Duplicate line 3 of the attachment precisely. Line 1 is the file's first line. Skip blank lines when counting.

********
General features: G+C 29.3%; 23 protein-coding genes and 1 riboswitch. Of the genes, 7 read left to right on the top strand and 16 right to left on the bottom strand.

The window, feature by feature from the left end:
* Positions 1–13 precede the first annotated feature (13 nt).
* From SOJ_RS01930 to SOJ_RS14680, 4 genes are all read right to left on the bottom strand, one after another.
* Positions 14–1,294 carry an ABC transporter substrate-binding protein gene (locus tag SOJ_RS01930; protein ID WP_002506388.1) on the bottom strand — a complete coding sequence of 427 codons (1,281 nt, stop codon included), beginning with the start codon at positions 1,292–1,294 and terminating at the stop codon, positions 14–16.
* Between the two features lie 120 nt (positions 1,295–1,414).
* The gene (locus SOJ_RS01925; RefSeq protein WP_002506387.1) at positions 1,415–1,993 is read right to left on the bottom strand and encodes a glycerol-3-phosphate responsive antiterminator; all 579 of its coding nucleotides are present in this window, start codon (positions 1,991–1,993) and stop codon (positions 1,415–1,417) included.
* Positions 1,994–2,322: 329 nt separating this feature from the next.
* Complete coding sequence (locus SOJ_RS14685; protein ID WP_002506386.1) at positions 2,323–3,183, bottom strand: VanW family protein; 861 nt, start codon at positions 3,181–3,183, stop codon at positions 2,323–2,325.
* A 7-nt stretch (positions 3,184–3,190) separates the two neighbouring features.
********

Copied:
* Positions 1–13 precede the first annotated feature (13 nt).